Our churches and the environment in which they minister is changing. The theological institutions that were created to serve the churches are not only aware of this but are seeking to be relevant in the situation.
I write about this as a person with contacts in theological education. I serve as an adjunct instructor for a seminary, read reports and articles from the Association of Theological Schools, and talk regularly both with pastors and with theological educators. Writing as one who has his nose under the tent, I suggest that theological schools provide several services in the future if they intend to survive and prosper.
1. Preparing ministers for parish and congregational ministry. Churches will continue to seek seminary-trained clergy and look to established institutions to provide them. In addition to learning skills in preaching, biblical interpretation, teaching, and pastoral care, prospective ministers will also need to learn how to equip lay leadership, deal with conflict, facilitate change, and build bridges in a multi-faith, cross-cultural society.
2. Creating theological education opportunities for ministers in underserved populations. This includes immigrants with limited education and minimal English ability but also educated men and women from other countries who are new believers and wish to grow in their faith.
3. Forming individuals who will minister outside the walls of the church through para-church organizations, health care, not-for-profits, and social entrepreneurship. These non-traditional ministries not only provide an alternative means of financial support but they also create opportunities to fulfill the mission of God in the world.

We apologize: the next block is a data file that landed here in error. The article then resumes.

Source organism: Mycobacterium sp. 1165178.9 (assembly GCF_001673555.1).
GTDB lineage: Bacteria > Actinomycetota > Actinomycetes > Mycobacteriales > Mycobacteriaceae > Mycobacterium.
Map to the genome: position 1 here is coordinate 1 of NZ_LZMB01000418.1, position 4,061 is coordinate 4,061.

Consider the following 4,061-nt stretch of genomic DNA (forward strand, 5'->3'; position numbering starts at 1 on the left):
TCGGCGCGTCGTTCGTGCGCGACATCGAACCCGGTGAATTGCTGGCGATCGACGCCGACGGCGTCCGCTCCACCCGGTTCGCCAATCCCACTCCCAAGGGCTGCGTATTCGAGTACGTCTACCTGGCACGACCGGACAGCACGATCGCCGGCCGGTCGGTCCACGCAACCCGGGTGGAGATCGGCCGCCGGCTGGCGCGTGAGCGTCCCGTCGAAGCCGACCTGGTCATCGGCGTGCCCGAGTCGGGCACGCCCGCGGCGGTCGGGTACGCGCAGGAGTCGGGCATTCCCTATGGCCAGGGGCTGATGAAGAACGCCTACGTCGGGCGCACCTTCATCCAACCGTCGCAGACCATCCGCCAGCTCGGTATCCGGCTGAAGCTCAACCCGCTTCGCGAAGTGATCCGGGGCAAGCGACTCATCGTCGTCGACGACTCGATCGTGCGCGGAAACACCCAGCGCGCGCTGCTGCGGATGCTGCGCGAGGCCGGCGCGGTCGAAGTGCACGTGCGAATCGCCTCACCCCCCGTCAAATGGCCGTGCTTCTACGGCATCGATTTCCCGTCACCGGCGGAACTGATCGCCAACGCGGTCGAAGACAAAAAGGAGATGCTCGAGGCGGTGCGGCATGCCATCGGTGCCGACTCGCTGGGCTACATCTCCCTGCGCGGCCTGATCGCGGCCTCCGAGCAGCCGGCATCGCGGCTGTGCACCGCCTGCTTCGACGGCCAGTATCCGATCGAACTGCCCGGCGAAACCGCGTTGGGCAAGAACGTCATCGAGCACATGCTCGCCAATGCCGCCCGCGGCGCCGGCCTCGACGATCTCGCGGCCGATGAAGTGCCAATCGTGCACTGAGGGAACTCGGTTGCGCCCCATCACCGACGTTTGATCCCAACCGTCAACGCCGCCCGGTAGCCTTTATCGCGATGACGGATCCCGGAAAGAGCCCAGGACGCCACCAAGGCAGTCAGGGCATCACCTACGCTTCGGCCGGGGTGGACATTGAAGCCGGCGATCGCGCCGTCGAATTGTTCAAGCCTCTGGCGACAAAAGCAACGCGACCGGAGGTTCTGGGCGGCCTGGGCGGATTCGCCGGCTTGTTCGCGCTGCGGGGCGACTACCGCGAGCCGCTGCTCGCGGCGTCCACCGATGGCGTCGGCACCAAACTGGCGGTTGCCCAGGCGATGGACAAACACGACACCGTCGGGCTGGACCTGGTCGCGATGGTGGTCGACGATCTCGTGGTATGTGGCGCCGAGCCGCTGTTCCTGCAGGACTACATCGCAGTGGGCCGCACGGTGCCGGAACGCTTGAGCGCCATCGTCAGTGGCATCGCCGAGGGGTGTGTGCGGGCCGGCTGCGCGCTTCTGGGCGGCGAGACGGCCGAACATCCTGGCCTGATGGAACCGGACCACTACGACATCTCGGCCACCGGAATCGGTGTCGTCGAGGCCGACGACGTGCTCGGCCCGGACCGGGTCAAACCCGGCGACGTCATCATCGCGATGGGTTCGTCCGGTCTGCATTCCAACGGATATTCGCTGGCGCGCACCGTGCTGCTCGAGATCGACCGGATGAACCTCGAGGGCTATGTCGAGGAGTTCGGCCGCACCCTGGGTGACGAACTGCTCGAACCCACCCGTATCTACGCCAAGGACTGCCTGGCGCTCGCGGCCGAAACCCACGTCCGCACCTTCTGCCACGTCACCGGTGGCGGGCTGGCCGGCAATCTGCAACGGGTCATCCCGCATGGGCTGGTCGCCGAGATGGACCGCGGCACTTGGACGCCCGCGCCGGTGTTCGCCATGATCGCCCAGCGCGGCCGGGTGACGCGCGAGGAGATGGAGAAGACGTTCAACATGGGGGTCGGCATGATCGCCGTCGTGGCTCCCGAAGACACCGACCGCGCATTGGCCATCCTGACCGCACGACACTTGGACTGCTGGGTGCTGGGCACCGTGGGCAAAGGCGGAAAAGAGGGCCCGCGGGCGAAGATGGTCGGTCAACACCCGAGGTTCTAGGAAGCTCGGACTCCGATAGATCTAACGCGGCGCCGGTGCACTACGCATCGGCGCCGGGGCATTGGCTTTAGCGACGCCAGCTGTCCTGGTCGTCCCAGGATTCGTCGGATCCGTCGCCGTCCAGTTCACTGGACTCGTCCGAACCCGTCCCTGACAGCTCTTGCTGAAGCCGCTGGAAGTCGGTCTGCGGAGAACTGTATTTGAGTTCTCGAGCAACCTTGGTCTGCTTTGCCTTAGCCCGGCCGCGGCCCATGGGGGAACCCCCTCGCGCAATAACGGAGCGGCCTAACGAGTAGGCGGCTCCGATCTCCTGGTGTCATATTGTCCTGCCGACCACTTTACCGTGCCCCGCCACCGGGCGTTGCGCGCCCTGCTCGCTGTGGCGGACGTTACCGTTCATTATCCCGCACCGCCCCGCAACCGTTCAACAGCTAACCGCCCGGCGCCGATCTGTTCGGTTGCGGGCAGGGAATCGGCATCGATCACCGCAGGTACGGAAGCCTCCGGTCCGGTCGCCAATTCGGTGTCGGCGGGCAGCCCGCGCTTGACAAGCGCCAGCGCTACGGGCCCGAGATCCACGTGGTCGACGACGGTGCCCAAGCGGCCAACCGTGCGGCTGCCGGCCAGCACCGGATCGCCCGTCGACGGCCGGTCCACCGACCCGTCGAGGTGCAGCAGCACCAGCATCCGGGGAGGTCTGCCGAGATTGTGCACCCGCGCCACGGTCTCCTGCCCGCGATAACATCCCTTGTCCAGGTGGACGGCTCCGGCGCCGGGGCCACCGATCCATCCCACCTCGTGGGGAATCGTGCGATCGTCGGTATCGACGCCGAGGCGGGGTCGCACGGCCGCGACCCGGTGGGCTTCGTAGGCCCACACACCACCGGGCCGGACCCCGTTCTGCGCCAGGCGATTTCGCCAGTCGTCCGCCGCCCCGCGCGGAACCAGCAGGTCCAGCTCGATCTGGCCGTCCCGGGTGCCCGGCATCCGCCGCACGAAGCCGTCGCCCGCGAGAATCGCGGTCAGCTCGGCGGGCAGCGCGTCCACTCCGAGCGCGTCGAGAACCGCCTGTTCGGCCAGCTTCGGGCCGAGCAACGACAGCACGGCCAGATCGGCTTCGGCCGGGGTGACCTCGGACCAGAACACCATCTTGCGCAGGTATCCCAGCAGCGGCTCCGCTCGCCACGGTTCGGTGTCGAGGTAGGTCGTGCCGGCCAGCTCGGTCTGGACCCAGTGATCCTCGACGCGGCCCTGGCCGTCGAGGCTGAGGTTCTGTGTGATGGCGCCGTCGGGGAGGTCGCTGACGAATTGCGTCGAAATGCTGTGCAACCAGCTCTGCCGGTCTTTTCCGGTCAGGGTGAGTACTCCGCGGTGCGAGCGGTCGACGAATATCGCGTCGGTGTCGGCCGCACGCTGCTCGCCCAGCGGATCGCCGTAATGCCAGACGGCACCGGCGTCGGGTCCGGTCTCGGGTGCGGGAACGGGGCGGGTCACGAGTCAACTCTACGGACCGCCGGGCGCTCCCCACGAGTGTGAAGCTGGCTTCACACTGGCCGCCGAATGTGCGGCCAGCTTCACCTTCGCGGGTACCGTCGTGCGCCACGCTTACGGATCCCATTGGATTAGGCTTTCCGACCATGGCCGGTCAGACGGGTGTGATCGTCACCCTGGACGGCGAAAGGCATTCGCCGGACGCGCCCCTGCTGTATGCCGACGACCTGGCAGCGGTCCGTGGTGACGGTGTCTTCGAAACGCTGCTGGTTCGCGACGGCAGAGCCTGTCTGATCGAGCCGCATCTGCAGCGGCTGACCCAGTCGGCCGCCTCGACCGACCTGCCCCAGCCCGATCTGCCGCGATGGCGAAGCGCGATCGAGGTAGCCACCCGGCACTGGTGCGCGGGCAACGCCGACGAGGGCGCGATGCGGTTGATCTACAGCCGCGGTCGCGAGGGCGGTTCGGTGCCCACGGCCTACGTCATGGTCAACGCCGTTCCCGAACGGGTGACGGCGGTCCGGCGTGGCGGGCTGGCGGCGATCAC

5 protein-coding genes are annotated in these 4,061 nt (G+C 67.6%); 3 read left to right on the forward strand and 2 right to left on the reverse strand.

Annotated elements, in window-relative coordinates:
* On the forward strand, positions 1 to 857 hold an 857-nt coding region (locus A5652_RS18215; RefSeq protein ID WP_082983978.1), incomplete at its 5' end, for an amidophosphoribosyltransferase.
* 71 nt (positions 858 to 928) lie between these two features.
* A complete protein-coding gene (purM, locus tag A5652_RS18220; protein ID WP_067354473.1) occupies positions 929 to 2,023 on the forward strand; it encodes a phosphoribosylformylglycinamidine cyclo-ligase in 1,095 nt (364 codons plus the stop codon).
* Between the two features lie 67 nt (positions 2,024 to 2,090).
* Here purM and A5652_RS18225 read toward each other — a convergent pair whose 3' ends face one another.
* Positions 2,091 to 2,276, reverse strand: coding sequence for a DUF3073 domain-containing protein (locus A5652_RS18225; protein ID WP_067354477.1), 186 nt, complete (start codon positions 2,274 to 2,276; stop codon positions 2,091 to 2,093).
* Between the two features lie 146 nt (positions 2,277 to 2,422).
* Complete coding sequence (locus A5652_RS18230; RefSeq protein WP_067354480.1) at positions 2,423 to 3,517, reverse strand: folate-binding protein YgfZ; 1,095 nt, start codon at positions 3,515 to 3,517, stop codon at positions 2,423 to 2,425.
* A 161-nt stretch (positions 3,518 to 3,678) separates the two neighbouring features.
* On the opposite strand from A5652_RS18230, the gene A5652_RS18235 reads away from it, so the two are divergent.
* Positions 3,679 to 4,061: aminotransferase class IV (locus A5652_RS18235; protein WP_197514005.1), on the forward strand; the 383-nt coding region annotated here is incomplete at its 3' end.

4. Providing theological education for those who have assumed ministerial roles in their churches. Due a decline in ministerial candidates or limited financial resources, many churches have called those who have not been able to attend seminary to assume leadership roles as pastors and associate pastors. These individuals may be highly motivated and bring skills from other professions, but they need a strong theological basis to be more effective.
5. Offering basic theological formation for lay leaders. Laity have always played a significant role as leaders in every congregation, but the financial bind that many churches find themselves in calls for increased involvement of lay leaders. We are asking more of these individuals, and we need to resource them.
Theological institutions are adapting to societal changes in many ways--revised curricula, online class offerings, increased use of supplemental faculty, and engagement with social issues. This adaptability can be brought to bear on the opportunities to reach, teach, and support emerging populations for Christian service.